How to factor when the leading coefficient isn’t one.

*much*more messy and difficult to use. Instead there is a generally easier way to tackle this method that is actually a hybrid of the factoring coefficients and factor by grouping technique, called the “AC Method”.

Let’s consider the quadratic in its expanded form;

Remember that the goal for factor by grouping is to arrange things so that the same factor appears in all the “groupings” after factoring out the GCF. The first step to figuring out the right “groupings” here is to split the middle term into two pieces and group the first term with one of those pieces, and the last term with another of those pieces. Thus we want to (somehow) do the following:

In order for the above to be valid we obviously need that (since we replaced
with ). But even more difficult; in order for the above to *help* we need to
somehow arrange things so that once we factor out the GCF in the first
and second groups, the leftover is the same thing. This seems like a crazy
coincidence to rig, but it turns out that doing so it easier than it seems, if a little
unintuitive.

#### AC Method: Rigging the System

In order to rig things so that we get everything we want, we will perform factoring by
coefficients; *but not on the coefficients we were given*. Instead we will do it by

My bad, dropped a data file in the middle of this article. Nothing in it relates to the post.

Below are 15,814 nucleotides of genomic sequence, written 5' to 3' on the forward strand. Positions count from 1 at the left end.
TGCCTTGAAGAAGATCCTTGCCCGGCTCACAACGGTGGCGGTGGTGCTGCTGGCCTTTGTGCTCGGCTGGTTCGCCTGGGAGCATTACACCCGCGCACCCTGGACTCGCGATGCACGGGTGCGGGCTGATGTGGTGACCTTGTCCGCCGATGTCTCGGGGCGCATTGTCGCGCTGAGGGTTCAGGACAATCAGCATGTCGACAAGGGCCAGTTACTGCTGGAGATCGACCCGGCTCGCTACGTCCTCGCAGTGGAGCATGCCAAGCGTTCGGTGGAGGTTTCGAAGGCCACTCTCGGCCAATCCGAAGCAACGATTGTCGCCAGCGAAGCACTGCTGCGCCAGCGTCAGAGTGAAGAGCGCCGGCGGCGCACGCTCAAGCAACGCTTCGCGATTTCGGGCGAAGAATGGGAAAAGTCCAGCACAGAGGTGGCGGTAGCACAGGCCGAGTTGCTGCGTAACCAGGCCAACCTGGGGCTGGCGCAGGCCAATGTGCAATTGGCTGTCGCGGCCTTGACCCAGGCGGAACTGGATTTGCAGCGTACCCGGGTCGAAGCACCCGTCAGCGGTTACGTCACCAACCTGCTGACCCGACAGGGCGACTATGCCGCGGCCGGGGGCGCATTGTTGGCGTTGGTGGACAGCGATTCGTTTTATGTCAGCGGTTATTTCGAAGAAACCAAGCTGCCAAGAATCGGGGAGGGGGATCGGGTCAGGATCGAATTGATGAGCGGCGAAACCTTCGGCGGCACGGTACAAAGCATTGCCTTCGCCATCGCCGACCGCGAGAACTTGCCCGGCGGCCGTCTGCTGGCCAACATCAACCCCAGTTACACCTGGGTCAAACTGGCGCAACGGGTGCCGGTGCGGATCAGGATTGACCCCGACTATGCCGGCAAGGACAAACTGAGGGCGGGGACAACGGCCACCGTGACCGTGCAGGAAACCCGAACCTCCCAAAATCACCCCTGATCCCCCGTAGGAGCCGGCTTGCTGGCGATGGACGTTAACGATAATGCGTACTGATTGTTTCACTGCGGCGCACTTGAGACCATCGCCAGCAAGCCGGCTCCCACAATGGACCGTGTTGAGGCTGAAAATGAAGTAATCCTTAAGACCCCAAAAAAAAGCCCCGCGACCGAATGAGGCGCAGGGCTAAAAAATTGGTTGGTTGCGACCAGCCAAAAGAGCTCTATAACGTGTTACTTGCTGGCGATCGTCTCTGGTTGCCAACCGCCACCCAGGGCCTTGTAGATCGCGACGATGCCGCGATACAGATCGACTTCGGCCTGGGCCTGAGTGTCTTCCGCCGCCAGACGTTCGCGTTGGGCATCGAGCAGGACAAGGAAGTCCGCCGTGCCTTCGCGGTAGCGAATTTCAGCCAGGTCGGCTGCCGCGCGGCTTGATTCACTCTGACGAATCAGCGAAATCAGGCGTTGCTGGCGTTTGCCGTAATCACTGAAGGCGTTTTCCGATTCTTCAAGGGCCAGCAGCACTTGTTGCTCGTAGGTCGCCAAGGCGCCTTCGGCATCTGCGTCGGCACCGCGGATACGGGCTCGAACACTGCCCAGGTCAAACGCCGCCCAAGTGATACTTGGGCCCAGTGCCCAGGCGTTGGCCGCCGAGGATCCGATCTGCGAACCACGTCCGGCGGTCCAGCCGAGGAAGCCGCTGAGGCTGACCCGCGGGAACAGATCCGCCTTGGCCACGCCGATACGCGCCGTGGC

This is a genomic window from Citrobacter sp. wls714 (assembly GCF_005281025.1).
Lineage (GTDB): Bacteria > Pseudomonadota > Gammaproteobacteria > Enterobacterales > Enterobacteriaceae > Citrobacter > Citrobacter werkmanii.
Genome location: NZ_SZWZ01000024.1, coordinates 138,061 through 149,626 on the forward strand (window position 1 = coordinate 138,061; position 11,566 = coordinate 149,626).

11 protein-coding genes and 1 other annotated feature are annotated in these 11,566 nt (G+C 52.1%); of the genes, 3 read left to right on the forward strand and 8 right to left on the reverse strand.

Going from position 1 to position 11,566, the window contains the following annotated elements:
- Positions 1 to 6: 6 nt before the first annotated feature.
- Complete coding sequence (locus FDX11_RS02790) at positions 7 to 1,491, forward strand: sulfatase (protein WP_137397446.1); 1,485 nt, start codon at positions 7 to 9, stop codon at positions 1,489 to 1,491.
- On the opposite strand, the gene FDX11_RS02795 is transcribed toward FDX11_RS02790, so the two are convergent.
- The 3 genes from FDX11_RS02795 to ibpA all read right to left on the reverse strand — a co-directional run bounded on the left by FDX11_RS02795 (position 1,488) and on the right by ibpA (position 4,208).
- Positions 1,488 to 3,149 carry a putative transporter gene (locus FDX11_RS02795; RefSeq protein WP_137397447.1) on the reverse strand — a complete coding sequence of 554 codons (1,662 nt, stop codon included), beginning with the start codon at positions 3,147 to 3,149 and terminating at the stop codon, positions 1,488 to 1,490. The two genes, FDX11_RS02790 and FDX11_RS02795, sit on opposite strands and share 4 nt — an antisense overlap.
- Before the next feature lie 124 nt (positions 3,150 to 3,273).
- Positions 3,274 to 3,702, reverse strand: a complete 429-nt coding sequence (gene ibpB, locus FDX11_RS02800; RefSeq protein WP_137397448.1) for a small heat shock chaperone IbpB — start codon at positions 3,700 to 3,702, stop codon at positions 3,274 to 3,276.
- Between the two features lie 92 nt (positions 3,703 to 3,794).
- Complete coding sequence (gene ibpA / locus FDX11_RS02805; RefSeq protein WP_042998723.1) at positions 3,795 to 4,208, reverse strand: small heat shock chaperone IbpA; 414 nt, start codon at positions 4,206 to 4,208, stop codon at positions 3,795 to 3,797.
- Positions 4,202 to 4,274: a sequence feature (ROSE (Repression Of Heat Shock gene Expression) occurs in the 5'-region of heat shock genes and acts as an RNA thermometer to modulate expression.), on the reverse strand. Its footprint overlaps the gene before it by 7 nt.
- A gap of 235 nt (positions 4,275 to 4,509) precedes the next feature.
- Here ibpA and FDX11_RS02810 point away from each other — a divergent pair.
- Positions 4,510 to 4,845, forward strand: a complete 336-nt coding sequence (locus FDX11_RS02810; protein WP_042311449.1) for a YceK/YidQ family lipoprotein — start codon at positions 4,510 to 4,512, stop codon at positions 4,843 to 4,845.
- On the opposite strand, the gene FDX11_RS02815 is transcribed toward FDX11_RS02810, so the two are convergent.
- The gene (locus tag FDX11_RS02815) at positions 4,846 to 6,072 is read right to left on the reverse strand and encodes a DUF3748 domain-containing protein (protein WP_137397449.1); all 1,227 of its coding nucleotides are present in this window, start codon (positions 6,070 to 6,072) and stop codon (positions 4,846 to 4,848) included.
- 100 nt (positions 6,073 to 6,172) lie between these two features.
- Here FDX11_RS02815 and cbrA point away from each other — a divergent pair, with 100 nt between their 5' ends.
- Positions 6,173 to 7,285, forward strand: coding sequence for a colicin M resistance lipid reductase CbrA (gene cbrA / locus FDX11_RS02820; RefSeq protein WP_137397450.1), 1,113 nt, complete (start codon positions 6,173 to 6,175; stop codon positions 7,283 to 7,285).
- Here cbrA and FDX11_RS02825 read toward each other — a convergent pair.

replacing the term in our original polynomial with , then we can use the coefficients
factoring result to split our quadratic into 4 terms and factor the result using
grouping. This is easiest to see as an example.

Once we have this pair of numbers, these are the numbers that we will split
the middle term’s coefficients *of our original polynomial* into. Since they
have to add to (that was one of the requirements remember) the middle
term *of our original polynomial* coefficient should split nicely. Thus we now
have:

Now we have four terms so we can factor by grouping. Just as normal with factor by grouping, we want to either group the first and second terms or first and third terms, and then let the other two terms be the other group; and then we will factor out the GCF. In this case we get the following:

In our first group of the GCF was so we factored that out. In the second grouping the GCF was (there were no common factors) so that’s what we “factored out”. Now we can observe that the leftover term in both groups is the same, . This means the grouping worked! We finish by factoring as so:

Thus our factored form of our polynomial is .

So, using the AC method breaks down to the following steps:

- (a)
- First multiply the leading coefficient with the constant term; that is multiply . (In our example above: )
- (b)
- Find two numbers that multiply to the number from the previous step
and add to the middle terms coefficient. (In our example: two numbers
that multiply to but add to . We settled on and .)
**Note: One or both of these numbers might be negative!** - (c)
- Split the middle term
*of the original polynomial*into two terms, the coefficients of which are the factors you found in the previous step. (In our example: We settled on and so we replaced the middle term: , with .) - (d)
- The modified polynomial now has four terms, so we can apply Factor by Grouping. This should result in our factored answer. (In our example: Apply factor by grouping to to ultimately get .)